Congress to Squash 'Pay for Patriotism' at Sporting Events

Taxpayers have been paying pro sports teams to wave the American flag for years. That's about to end.
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Taxpayers have been paying pro sports teams to wave the American flag for years. That's about to end.
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Over the past decade and half, in-your-face displays of patriotism have become de rigueur at American sporting events. From stadium-sized flags trotted out during the national anthem to the honoring of individual troops during commercial breaks, this stuff is now woven into the fabric of the game experience. 

If all that’s started to seem like a coordinated propaganda effort over the years, there’s a reason: the military has been paying teams for these not-so-subtle advertisements. Dubbed “pay for patriotism,” the practice has resulted in nearly $5.5 million in taxpayer money going to 14 NFL teams in the past five years.

But no longer. Congress is calling on the military to stop spending money on subliminal promotions at sporting events. “Thanking our troops ought to be something more than a marketing gimmick,” said Arizona Senator Jeff Flake, who led the fight to end this spending.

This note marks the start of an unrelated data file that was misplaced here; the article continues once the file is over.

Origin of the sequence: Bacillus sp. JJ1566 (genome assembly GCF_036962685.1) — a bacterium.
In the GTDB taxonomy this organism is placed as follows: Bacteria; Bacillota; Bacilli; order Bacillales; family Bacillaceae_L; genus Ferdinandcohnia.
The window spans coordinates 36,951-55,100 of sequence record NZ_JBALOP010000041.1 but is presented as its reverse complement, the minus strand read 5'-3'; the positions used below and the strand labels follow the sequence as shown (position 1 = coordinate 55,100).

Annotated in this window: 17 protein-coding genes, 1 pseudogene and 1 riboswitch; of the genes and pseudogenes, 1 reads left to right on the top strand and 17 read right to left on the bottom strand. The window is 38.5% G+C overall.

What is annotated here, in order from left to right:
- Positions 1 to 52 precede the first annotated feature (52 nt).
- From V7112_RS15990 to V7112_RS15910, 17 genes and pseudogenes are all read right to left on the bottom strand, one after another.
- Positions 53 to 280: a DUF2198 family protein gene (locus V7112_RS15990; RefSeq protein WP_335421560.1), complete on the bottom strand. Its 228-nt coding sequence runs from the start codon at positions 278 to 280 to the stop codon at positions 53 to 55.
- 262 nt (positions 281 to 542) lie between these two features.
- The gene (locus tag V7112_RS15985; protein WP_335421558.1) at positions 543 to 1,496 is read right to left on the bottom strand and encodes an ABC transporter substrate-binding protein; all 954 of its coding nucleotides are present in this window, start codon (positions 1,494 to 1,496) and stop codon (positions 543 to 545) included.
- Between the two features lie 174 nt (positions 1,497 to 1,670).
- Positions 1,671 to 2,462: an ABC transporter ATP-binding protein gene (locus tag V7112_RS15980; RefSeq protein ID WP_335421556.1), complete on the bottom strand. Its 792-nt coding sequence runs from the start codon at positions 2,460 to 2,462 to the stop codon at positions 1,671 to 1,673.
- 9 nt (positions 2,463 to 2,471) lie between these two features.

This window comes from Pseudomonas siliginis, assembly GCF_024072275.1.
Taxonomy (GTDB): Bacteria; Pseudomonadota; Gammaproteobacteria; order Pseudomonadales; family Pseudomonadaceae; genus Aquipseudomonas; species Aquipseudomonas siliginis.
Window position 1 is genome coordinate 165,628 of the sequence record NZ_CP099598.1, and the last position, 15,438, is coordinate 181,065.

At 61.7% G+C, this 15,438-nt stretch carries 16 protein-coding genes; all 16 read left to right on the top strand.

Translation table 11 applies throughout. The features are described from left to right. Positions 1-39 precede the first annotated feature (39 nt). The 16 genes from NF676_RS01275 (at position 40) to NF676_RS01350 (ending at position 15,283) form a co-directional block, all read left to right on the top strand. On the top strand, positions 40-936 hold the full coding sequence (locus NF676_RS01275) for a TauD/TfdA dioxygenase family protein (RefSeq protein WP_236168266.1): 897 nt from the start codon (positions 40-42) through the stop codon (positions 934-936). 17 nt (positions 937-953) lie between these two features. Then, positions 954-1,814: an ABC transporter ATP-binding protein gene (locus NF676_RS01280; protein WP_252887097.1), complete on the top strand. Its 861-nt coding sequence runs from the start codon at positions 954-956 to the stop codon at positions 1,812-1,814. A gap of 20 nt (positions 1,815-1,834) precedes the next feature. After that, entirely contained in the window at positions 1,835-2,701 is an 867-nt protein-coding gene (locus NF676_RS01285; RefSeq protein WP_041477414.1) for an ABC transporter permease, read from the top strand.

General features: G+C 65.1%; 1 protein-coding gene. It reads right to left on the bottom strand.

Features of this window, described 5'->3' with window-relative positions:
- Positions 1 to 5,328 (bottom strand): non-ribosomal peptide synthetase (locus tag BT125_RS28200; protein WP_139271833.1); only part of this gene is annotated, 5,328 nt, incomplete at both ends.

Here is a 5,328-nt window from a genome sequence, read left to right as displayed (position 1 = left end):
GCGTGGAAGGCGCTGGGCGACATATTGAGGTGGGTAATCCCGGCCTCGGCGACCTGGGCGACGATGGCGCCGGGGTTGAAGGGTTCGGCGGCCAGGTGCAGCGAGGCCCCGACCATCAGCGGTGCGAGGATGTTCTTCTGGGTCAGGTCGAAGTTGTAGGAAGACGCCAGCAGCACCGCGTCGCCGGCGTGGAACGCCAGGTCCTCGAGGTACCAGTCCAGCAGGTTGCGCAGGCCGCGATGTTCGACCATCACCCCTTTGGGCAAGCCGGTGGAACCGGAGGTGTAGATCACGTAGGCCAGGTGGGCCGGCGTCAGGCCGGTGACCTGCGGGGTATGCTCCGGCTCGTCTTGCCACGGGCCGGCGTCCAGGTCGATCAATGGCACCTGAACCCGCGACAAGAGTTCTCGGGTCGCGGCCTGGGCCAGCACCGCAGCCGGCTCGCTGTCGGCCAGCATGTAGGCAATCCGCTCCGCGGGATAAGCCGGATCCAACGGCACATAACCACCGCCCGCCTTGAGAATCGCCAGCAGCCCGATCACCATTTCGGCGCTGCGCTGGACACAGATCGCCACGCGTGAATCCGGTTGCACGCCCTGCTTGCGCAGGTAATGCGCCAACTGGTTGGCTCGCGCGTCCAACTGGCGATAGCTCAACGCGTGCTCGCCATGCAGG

There are plenty of parties to criticize here, starting with wealthy NFL owners who happily use tax payer dollars to wrap themselves in the flag. You can bet Dez Bryant’s paycheck that when the Cowboys unfurl a 100-yard American flag on their field, most people think it’s a team or league-led initiative. Jerry Jones and Roger Goodell get the good will, while the taxpayers get the bill.

But let's not let the military off the hook for its veiled recruiting tactics. There's absolutely nothing wrong with supporting our troops, but dubliminal military recruitment dressed up as organic displays of patriotism is a bit inappropriate. How about we let football fans enjoy games without turning sporting events into recruitment drives? 

It should be noted that this bill wouldn't affect overt military sponsorship or advertising. And it obviously wouldn’t prevent teams from saluting troops on their own dime, which is absolutely fine. But given how tight-fisted some of these billionaires are, it'd be best to not hold your breath. 

Photos by Del Rio / Getty Images